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February 2003 Issue

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Management Strategies & Tips

By Jan Norton

Email: norton@mwsc.edu

Budget Awareness

From what I can glean from the barrage of bad economic news, education is not in for an easy ride any time soon. Most of the learning center managers I know have already had to deal with budget cuts -- sometimes very severe cuts. Perhaps you are lucky enough to have plenty of advance warning about budget changes, but many of us arenít.

If you do not always get plenty of planning time, one of your professional new yearís resolutions should be to inventory what you have: budget, personnel, computers and other educational resources, space, etc. Be as specific as you can without dragging out the process into something painful and distracting.

Once you have a firm grasp on what is, start to think about what could be so that you are ready for whatever turn the budget takes. If you are facing a cut, knowing what you want might help you think of other funding sources for that specific amount of money or type of expenditure. For example, your collegeís student government might not want to give you some money for a new computer, but perhaps it would feel good about providing you the funds you need to prepare and present a new set of workshops about taking the GRE (which then frees up your GRE funds for a computer). If you think you may lose part of your operating budget, do you have an idea about what can go first? Is there anything you could do now to make that cut less painful?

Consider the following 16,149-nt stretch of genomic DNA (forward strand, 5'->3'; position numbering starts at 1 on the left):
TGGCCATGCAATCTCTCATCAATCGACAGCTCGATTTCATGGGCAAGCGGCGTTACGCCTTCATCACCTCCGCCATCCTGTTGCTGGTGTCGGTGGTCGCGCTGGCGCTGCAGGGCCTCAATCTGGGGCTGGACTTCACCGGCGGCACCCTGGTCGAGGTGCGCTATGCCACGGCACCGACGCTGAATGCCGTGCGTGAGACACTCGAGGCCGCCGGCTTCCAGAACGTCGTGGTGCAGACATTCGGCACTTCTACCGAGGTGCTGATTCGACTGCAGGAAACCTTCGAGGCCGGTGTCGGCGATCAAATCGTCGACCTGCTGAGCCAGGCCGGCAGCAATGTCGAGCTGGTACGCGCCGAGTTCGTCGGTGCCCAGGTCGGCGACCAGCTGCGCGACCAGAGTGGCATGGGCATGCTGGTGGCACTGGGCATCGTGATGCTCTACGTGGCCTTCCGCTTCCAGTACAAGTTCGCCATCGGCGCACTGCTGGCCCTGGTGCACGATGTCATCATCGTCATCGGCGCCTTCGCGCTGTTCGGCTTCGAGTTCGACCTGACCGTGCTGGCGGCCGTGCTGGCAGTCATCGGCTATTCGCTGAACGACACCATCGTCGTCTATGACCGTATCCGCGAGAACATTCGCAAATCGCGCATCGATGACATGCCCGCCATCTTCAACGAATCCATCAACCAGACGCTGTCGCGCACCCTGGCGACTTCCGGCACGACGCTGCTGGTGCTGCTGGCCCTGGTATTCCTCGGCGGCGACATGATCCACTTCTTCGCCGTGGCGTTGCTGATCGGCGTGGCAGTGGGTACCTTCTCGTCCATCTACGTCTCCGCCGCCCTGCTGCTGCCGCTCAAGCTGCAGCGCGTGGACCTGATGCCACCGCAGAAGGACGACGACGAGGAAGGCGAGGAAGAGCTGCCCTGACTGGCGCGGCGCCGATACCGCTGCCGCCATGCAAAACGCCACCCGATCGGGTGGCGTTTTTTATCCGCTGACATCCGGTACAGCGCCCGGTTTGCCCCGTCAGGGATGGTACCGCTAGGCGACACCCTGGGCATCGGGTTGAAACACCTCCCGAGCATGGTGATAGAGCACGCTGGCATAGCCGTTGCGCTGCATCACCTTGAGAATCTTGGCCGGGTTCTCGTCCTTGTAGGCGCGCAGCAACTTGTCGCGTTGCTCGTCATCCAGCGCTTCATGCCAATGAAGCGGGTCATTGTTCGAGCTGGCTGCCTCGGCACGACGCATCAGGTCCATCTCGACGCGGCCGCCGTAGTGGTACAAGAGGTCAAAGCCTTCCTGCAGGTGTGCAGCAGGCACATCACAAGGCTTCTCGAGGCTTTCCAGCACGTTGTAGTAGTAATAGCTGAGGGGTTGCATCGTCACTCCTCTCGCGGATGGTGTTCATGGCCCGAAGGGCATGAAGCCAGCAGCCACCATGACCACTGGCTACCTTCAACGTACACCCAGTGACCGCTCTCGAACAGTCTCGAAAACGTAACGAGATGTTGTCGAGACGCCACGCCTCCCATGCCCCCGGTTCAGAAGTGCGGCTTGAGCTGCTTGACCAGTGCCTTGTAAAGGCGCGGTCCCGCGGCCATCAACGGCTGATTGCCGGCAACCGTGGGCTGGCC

Budget changes arenít always cuts. If a bit of new money Ė or maybe even the return of some that was taken from you earlier Ė suddenly becomes available, do you know what you will do with it? Do you have cost estimates and justifications ready or at least in mind? If your planned giving or Foundation office calls with the news that an anonymous donor is willing to provide several thousand dollars for computers and software, are you ready to accept? Keep in mind that new money can provide a new direction, and that money replacing an earlier cut does not necessarily have to replace what was previously cut.

Obviously you canít spend a lot of time and energy on planning for every contingency: youíd go crazy, or drive your staff there first. But you also canít sit back and be constantly taken by surprise. The week that you are given to make a key budget decision might be a week that you could dedicate to that task, but it might also be a week with its own crushing load of things that need to be done. Having at least a general sense of whatís next to go or first to replace can help you when the decision becomes necessary and can also help you plan the day-to-day operations of your learning center.

There may be more cuts to come, but there are surely also better days ahead. The trick is to be ready for both possibilities.



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